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Summary:

At the Mobile World Congress today, T-Mobile introduced the first device that can take advantage of the carrier’s HSPA+ network. The webConnect Rocket USB Laptop Stick is aptly named because it’s like a mobile broadband missile. Take a look at my hands-on experience.

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At the Mobile World Congress today, T-Mobile introduced the first device that can take full advantage of the carrier’s HSPA+ network. The webConnect Rocket USB Laptop Stick is aptly named because it’s a mobile broadband missile. On the outside, it offers a similar appearance to the current 3G webConnect USB adapter that T-Mobile sells — a USB interface, software included on the device for plug-and-play installation, and a microSD memory card slot. It’s what’s on the inside that shoots you to the moon — a 3.5G radio that maximizes bandwidth on T-Mobile’s upcoming 21 Mbps network.

 

What do all these letters and number mean?

Let’s step off the launching pad for a second and backtrack to fully understand what that means. Today in most areas of the U.S. the 3G HSPA networks from both T-Mobile and AT&T offer theoretical maximum download speeds of 3.6 Mbps. That’s likely the network you’re using if you own a Google Nexus One or Apple iPhone like I do. Some areas of T-Mobile’s HSPA network are now ready for 7.2 Mbps and full deployment across the entire network is expected by the middle of this year. The good news is that many T-Mobile customers can take advantage of this throughput doubling as 10 devices already support the 7.2 Mbps network. And when T-Mo fully deploys the 21 Mbps HSPA+ network, devices will see up to another tripling of broadband speeds. Bear in mind that all of the numbers used are theoretical speeds — typically, a device will see half of the theoretical speed in a best-case scenario.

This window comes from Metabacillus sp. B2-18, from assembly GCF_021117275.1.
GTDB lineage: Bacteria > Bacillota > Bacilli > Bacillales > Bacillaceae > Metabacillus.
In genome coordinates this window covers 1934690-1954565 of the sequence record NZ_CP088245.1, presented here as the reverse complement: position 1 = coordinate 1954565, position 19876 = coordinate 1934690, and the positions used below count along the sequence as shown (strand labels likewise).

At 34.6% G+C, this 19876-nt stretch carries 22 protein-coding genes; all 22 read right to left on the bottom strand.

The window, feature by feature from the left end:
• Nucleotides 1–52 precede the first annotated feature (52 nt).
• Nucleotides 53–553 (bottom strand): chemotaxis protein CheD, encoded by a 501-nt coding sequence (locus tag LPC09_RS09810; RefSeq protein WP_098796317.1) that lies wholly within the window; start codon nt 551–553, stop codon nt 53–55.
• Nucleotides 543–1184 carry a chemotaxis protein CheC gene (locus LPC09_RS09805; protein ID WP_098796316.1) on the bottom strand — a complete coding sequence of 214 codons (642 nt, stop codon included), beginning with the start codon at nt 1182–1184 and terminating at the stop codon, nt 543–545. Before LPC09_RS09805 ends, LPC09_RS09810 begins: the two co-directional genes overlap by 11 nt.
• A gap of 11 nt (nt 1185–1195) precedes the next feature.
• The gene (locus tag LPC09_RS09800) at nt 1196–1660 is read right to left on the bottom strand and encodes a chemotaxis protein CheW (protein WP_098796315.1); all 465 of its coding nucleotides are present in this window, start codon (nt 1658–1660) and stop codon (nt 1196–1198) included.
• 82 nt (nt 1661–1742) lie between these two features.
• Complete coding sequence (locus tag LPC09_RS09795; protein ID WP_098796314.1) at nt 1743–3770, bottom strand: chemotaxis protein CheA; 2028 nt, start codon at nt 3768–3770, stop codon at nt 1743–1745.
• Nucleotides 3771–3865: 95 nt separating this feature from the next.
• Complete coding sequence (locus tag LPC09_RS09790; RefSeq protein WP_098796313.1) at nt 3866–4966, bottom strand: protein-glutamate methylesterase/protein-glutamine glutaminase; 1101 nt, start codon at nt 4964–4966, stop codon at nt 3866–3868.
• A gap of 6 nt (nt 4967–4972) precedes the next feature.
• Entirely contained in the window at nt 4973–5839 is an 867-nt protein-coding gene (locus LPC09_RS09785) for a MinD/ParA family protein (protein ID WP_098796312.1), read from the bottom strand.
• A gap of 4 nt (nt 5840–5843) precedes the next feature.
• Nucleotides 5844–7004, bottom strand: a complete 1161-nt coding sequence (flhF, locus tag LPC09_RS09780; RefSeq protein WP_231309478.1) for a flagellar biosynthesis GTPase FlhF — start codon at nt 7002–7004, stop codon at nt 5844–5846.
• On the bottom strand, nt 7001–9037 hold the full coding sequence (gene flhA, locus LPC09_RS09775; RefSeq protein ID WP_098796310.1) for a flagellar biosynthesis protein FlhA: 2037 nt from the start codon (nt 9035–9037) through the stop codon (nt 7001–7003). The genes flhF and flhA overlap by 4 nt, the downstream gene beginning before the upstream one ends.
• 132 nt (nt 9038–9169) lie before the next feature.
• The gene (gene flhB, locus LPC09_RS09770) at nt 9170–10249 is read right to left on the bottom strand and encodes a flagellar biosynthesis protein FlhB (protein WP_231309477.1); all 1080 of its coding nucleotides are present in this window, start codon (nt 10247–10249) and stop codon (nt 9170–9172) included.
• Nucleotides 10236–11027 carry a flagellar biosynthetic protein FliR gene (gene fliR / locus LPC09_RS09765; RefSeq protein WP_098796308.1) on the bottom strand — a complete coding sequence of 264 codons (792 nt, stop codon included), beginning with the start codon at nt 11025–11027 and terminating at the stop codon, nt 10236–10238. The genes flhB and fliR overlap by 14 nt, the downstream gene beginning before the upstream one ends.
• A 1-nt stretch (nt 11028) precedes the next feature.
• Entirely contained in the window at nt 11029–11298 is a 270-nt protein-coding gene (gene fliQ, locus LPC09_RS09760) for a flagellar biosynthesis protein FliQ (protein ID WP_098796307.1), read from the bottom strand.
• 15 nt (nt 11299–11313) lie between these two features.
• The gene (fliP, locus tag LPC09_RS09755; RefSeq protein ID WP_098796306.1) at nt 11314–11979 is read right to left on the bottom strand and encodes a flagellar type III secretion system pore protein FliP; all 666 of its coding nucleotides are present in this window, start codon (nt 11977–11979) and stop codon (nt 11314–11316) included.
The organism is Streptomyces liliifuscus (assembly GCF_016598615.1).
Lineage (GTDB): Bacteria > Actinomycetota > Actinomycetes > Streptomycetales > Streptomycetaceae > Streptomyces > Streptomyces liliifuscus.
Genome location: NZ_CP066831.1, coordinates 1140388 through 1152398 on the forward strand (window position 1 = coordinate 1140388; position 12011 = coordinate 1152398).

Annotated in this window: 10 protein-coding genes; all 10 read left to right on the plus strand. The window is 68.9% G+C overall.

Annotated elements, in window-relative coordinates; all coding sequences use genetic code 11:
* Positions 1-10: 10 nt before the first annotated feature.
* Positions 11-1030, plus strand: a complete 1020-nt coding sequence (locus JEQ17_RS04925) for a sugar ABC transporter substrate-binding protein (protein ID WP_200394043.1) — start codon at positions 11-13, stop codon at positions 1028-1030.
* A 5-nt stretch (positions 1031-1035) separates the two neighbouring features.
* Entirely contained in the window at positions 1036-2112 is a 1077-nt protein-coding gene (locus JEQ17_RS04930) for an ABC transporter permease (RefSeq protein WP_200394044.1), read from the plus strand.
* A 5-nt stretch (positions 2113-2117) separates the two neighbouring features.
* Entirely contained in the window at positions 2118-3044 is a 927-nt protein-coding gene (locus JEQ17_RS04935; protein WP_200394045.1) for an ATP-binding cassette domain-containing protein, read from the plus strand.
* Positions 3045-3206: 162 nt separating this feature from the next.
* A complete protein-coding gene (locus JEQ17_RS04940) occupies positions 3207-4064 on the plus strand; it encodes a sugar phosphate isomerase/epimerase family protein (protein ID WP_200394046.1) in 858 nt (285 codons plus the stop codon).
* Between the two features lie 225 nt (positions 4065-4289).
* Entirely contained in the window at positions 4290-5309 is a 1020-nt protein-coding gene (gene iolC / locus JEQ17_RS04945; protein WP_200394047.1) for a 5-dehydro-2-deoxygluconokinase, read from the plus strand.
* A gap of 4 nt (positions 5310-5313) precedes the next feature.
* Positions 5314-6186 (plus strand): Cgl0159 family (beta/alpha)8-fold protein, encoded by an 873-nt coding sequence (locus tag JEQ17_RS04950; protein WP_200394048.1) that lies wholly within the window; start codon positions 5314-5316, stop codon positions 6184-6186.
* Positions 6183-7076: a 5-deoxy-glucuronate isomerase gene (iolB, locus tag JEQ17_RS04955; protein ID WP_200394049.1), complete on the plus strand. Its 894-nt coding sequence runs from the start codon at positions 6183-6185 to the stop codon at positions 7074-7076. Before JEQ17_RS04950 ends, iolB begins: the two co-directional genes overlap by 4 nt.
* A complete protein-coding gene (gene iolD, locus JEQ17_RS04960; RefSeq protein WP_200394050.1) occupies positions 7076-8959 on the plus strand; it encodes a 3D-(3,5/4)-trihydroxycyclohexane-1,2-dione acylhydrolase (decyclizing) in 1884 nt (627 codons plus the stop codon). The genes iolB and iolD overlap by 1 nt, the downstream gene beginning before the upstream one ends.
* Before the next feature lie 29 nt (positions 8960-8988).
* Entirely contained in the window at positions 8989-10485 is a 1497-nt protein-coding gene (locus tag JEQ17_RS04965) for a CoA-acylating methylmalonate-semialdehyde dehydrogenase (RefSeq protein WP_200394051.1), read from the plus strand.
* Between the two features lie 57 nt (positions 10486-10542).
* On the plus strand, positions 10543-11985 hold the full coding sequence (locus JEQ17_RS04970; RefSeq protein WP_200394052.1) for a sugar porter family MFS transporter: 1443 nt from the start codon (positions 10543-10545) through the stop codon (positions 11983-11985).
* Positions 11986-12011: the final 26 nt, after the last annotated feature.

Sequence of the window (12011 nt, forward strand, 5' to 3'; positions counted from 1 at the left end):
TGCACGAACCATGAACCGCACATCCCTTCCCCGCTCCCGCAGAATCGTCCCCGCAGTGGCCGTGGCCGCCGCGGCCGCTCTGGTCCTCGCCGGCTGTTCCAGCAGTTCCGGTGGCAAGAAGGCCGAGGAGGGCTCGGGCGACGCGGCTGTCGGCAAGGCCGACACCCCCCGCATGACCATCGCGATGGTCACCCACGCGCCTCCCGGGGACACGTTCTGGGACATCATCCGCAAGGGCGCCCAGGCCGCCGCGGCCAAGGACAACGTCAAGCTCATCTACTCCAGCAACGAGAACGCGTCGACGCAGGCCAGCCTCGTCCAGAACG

So how did the webConnect Rocket work?

Armed with that baseline and expectations, I got a chance to test the new webConnect Rocket USB Laptop Stick on T-Mobile’s HSPA+ test network, just like I did in December with less-capable devices. Guess what? That “half the theoretical speed” concept panned out quite nicely. I ran several speed tests hoping to see a best case of 10.5 Mbps — or half of the 21 Mbps theoretical speeds — and saw one test top out at 9.11 Mbps. Bear in mind that the network I used isn’t optimized, so I was pretty impressed with the results. Here’s a quick chart of five tests that represent the total variance of my effort, along with the average speeds. Latency averaged just under 70 milliseconds while downloads and uploads averaged 8.26 Mbps and nearly 2.5 Mbps, respectively.

Speed tests only tell a partial story, though. Mobile broadband users aren’t paying carriers to do speed tests; they’re paying to do things on the Internet, right? People do activities on the go like surf the web, watch video and download content. I did all that and more in during my limited testing using the webConnect Rocket USB stick. While it doesn’t rival my home FiOS connection — which is a real-world 20 Mbps both up and down — this was the fastest mobile broadband experience I’ve had so far. In fact, the wireless download experience is roughly half that of my wired fiber connection at home.